By our Smarty friends at Hull & Coleman Orthodontics.
Unfortunately…yes. As orthodontists, one of the most common things we get asked by young kids (and adults) who are starting orthodontic treatment is, “How long will I need to wear a retainer after my braces come off?” It’s a great question—after all, you’re investing several thousand dollars and a couple of years getting your teeth beautifully straight and your bite correct, so naturally you want to protect that investment. But people are often surprised by our answer.
Orthodontics has progressed tremendously in comfort, ease, and efficiency over the last several decades, and our knowledge of how to keep our results has also increased dramatically. It has long been the standard of care to give patients retainers after their orthodontic treatment is completed in order to try to hold the teeth in their corrected position. Retainers come in many forms (more on that later), but regardless of type or design they’re all trying to do the same thing—keep your teeth straight. Years ago, most orthodontists would tell their patients to wear their retainers for a couple of years post-treatment and then stop. Unfortunately, just about everyone who stopped wearing their retainers started to see a relapse of their dental crowding or spacing as their teeth slowly shifted back toward their original pre-treatment position.
As orthodontic specialists, we don’t fully understand what causes relapse after orthodontic treatment. We do know that it appears to be a multi-factorial process, and although we do know some of what causes teeth to move over time, we don’t know all the factors involved. What we DO know now based on more modern orthodontic research is that, whether a person is treated orthodontically or not, teeth tend to move over time. And all current orthodontic research suggests that, if you don’t want your teeth to shift over time, you have to wear retainers for life. That doesn’t mean all day, every day forever, but it does mean that you should never stop wearing your retainers completely. In our practice, when a patient gets their braces off, we advise them to wear their retainers full-time for three months before transitioning to nighttime wear only. After usually 2-4 years of nighttime wear, we tell patients that they can slowly cut back on their retainer wear until they are wearing them about 3-4 nights each week, but we encourage them not to drop below that amount of wear due to the risk of relapse.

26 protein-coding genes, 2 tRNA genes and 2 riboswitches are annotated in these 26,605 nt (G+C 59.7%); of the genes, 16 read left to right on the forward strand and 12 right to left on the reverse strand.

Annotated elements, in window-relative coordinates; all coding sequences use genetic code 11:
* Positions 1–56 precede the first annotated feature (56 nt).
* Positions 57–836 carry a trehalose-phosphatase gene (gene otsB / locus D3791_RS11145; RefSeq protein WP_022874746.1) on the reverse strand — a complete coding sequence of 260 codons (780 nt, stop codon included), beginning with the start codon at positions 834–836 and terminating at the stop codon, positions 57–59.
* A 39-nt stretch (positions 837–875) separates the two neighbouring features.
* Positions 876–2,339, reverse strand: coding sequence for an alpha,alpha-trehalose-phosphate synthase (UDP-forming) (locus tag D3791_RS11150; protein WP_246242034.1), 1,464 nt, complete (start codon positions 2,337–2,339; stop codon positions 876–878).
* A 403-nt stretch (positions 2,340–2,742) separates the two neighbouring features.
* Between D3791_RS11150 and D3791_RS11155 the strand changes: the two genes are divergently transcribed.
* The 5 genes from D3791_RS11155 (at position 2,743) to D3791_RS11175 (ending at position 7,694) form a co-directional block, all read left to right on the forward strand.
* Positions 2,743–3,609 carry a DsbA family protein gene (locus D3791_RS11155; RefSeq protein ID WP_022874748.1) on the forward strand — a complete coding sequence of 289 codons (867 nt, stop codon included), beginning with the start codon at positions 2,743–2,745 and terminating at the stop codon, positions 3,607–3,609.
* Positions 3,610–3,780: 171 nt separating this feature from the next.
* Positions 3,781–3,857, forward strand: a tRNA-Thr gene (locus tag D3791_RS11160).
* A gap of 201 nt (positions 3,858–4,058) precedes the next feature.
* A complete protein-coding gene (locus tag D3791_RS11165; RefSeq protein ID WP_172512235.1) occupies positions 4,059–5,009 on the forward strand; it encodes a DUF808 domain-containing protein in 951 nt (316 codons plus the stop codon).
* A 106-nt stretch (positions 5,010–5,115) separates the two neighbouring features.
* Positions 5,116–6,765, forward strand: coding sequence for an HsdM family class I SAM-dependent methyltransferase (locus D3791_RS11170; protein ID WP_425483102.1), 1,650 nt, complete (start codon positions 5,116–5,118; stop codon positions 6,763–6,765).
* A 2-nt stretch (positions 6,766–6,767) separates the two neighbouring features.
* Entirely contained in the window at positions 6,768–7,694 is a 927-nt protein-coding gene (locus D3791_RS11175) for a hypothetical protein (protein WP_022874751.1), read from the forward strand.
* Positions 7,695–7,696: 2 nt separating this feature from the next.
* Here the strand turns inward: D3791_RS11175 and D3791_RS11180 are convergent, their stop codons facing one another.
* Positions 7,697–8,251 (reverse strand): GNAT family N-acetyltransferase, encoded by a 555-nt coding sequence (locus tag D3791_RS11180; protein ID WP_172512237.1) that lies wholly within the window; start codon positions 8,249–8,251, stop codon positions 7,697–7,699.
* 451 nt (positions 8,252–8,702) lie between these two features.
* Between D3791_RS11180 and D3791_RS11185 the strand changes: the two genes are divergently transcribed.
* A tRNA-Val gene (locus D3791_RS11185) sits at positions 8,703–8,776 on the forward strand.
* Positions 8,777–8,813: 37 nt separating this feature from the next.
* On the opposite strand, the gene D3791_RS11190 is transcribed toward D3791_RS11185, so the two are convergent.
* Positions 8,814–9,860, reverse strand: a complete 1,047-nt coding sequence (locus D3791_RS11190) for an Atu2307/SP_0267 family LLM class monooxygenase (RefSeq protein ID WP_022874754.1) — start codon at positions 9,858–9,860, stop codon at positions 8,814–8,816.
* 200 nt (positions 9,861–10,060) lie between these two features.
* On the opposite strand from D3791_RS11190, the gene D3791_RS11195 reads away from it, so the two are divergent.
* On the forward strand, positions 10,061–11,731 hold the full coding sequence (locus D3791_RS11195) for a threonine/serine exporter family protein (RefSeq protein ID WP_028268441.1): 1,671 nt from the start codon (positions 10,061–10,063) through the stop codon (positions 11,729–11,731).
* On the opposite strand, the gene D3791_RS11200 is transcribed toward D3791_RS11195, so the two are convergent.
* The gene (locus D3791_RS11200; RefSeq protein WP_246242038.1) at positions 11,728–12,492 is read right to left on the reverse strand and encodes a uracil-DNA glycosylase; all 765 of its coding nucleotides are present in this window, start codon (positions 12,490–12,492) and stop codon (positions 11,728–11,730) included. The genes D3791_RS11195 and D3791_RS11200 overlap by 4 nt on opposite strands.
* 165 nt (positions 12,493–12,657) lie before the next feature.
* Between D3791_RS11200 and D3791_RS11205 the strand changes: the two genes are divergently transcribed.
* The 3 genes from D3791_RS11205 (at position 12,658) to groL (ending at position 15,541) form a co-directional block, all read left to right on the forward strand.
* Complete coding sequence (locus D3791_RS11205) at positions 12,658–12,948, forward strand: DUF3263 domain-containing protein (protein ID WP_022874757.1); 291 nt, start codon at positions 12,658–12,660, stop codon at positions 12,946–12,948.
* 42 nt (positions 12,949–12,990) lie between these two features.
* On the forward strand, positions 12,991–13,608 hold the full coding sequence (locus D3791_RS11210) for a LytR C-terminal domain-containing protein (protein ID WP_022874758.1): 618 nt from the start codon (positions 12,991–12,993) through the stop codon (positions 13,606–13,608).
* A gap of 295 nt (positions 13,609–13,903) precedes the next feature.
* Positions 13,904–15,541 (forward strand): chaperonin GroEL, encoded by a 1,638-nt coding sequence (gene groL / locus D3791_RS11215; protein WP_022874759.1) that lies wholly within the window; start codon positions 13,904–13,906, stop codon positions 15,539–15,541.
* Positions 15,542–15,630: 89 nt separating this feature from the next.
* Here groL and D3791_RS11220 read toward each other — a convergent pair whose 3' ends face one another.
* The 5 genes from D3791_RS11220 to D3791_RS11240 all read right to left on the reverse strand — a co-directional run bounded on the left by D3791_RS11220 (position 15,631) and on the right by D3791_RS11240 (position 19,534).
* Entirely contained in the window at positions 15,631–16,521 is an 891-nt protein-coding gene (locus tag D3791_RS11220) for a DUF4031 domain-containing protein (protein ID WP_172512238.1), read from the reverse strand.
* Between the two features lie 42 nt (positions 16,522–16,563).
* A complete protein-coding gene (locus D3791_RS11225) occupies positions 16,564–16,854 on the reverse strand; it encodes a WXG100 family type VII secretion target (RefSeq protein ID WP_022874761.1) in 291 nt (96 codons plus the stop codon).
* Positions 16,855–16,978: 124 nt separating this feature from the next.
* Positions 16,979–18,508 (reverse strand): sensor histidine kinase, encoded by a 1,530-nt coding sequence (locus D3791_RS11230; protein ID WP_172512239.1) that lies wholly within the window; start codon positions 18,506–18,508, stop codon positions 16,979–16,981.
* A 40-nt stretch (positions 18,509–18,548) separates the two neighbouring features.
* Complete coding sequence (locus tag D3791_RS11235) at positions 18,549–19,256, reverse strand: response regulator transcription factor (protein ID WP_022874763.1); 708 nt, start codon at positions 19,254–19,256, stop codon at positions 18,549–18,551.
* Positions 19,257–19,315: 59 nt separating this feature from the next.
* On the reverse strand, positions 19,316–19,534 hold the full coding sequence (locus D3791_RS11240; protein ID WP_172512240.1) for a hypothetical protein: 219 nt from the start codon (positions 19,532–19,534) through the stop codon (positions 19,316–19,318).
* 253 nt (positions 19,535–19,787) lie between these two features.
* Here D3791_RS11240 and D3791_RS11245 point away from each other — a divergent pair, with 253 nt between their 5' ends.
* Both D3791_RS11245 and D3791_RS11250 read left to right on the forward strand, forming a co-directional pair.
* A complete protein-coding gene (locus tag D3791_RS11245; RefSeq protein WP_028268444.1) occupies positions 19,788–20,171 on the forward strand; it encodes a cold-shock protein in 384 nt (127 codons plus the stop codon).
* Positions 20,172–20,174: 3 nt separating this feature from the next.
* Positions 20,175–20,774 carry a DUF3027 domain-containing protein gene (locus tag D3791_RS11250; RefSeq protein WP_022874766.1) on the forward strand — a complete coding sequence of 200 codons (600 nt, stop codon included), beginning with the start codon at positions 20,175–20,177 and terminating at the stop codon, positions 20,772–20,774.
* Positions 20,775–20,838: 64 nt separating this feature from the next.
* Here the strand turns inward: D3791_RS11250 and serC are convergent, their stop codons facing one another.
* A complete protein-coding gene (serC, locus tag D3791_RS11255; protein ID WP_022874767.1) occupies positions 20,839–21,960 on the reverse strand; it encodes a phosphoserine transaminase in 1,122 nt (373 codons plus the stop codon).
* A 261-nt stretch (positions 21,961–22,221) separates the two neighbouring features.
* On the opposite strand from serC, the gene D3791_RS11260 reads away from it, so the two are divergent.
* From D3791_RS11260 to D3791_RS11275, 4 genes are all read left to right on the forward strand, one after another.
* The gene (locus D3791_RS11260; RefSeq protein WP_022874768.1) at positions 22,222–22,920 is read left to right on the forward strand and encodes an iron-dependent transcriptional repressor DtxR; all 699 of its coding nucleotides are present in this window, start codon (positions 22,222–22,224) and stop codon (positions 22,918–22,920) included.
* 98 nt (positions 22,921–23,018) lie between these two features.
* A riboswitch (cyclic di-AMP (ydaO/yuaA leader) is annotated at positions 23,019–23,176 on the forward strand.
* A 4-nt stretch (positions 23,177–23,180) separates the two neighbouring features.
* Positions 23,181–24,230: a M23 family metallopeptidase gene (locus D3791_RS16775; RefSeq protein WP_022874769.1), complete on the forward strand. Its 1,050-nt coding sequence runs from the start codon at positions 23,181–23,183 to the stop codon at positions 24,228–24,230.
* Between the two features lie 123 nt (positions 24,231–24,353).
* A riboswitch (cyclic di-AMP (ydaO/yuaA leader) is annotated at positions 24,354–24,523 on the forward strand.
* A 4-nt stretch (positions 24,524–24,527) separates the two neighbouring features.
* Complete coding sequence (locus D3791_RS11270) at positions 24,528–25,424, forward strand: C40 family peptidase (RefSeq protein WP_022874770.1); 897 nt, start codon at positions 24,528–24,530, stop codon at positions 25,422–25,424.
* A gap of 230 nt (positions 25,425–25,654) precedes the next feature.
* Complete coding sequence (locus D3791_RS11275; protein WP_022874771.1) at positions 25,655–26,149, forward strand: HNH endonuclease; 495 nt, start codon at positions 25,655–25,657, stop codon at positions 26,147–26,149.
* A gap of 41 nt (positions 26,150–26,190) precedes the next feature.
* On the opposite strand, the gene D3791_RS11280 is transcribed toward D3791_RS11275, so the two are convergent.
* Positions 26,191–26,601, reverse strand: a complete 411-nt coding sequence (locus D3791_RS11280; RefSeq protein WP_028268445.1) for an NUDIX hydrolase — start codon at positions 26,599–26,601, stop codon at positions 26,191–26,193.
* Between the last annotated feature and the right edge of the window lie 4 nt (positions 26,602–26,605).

Notice that I said “whether a person is treated orthodontically or not.” That means that, even if you’ve never had orthodontic treatment and are happy with where your teeth are now, if you don’t hold them in their current position they’ll likely going to shift. We frequently see patients that have great teeth and don’t need braces or Invisalign, and to those patients we offer the opportunity to get retainers to hold their teeth in their current great alignment so that they’ll never need treatment in the future.
Retainers come in many forms—glued in place vs. removable, metal vs. plastic…but regardless of design their goal of keeping your teeth straight is always the same. When the time comes for you or your child to enter orthodontic treatment, take a moment to ask us what your retainer options are and the pros/cons of those options. There is no “perfect” retainer, but some are better than others for specific reasons, and retainer type should be customized for your particular teeth and bite.
Lastly, don’t let retainer wear for life stress you out! The exercise analogy works well—you don’t expect to work out, get a fit body, and then stop working out for life while maintaining your exercise results, do you? Teeth are exactly the same. You’ll put a lot of time and effort into getting the smile you’ve always wanted. So put in that little bit of effort to slip on your tooth pajamas as you head to bed to make sure you get to enjoy that investment for life. ☺
You can find our Smarty Favorite Hull & Coleman Orthodontics at:
Read their blog on What to expect during your first orthodontist visit.
Read Jen Plym’s tips for when your child first gets braces.
7800 Providence Road, Suite 201
Charlotte, NC 28226
Wesley Chapel Office
5941 Weddington Road
Wesley Chapel, NC 28104